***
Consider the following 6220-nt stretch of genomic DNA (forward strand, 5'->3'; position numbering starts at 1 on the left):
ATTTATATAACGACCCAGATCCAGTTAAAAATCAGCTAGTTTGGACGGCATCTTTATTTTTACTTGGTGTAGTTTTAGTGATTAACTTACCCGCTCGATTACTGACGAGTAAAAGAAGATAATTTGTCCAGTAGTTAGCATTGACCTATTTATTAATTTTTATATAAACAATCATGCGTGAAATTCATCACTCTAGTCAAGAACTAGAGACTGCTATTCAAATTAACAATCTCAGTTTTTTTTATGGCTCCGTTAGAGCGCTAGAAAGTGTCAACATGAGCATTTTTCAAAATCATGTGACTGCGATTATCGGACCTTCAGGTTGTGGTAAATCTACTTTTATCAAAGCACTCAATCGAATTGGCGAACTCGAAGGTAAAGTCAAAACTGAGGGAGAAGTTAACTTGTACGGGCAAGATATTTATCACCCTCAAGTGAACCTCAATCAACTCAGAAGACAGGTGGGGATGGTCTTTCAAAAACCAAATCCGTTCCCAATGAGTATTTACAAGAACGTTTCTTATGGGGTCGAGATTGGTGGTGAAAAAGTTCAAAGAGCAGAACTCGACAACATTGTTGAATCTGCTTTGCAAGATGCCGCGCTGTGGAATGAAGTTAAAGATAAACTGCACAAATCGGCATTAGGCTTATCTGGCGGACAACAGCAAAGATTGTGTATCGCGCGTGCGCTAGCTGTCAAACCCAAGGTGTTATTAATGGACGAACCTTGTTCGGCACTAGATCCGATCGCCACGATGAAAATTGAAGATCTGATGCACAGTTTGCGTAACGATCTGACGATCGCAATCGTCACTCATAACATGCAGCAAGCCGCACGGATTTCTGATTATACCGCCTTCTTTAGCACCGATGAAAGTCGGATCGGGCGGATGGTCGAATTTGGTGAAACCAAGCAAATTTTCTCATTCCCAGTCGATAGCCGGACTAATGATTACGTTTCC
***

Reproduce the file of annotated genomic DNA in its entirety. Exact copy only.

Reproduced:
Consider the following 6220-nt stretch of genomic DNA (forward strand, 5'->3'; position numbering starts at 1 on the left):
ATTTATATAACGACCCAGATCCAGTTAAAAATCAGCTAGTTTGGACGGCATCTTTATTTTTACTTGGTGTAGTTTTAGTGATTAACTTACCCGCTCGATTACTGACGAGTAAAAGAAGATAATTTGTCCAGTAGTTAGCATTGACCTATTTATTAATTTTTATATAAACAATCATGCGTGAAATTCATCACTCTAGTCAAGAACTAGAGACTGCTATTCAAATTAACAATCTCAGTTTTTTTTATGGCTCCGTTAGAGCGCTAGAAAGTGTCAACATGAGCATTTTTCAAAATCATGTGACTGCGATTATCGGACCTTCAGGTTGTGGTAAATCTACTTTTATCAAAGCACTCAATCGAATTGGCGAACTCGAAGGTAAAGTCAAAACTGAGGGAGAAGTTAACTTGTACGGGCAAGATATTTATCACCCTCAAGTGAACCTCAATCAACTCAGAAGACAGGTGGGGATGGTCTTTCAAAAACCAAATCCGTTCCCAATGAGTATTTACAAGAACGTTTCTTATGGGGTCGAGATTGGTGGTGAAAAAGTTCAAAGAGCAGAACTCGACAACATTGTTGAATCTGCTTTGCAAGATGCCGCGCTGTGGAATGAAGTTAAAGATAAACTGCACAAATCGGCATTAGGCTTATCTGGCGGACAACAGCAAAGATTGTGTATCGCGCGTGCGCTAGCTGTCAAACCCAAGGTGTTATTAATGGACGAACCTTGTTCGGCACTAGATCCGATCGCCACGATGAAAATTGAAGATCTGATGCACAGTTTGCGTAACGATCTGACGATCGCAATCGTCACTCATAACATGCAGCAAGCCGCACGGATTTCTGATTATACCGCCTTCTTTAGCACCGATGAAAGTCGGATCGGGCGGATGGTCGAATTTGGTGAAACCAAGCAAATTTTCTCATTCCCAGTCGATAGCCGGACTAATGATTACGTTTCC